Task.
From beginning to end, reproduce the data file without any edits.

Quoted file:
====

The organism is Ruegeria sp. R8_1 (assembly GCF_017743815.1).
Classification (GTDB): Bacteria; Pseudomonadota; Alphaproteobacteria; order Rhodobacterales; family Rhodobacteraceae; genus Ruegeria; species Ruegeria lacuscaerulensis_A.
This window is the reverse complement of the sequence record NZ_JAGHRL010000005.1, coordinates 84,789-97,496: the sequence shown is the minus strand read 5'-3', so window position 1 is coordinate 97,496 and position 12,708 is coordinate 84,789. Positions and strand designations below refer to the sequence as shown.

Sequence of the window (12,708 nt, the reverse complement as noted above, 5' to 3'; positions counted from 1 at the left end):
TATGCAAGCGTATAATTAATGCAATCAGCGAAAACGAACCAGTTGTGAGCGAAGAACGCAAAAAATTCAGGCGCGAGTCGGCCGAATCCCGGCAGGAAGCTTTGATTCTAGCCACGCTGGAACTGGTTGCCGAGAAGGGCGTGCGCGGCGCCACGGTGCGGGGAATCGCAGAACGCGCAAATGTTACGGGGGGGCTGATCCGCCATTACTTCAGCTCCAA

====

The organism is Ruegeria sp. R8_1 (assembly GCF_017743815.1).
Classification (GTDB): Bacteria; Pseudomonadota; Alphaproteobacteria; order Rhodobacterales; family Rhodobacteraceae; genus Ruegeria; species Ruegeria lacuscaerulensis_A.
This window is the reverse complement of the sequence record NZ_JAGHRL010000005.1, coordinates 84,789-97,496: the sequence shown is the minus strand read 5'-3', so window position 1 is coordinate 97,496 and position 12,708 is coordinate 84,789. Positions and strand designations below refer to the sequence as shown.

Sequence of the window (12,708 nt, the reverse complement as noted above, 5' to 3'; positions counted from 1 at the left end):
TATGCAAGCGTATAATTAATGCAATCAGCGAAAACGAACCAGTTGTGAGCGAAGAACGCAAAAAATTCAGGCGCGAGTCGGCCGAATCCCGGCAGGAAGCTTTGATTCTAGCCACGCTGGAACTGGTTGCCGAGAAGGGCGTGCGCGGCGCCACGGTGCGGGGAATCGCAGAACGCGCAAATGTTACGGGGGGGCTGATCCGCCATTACTTCAGCTCCAA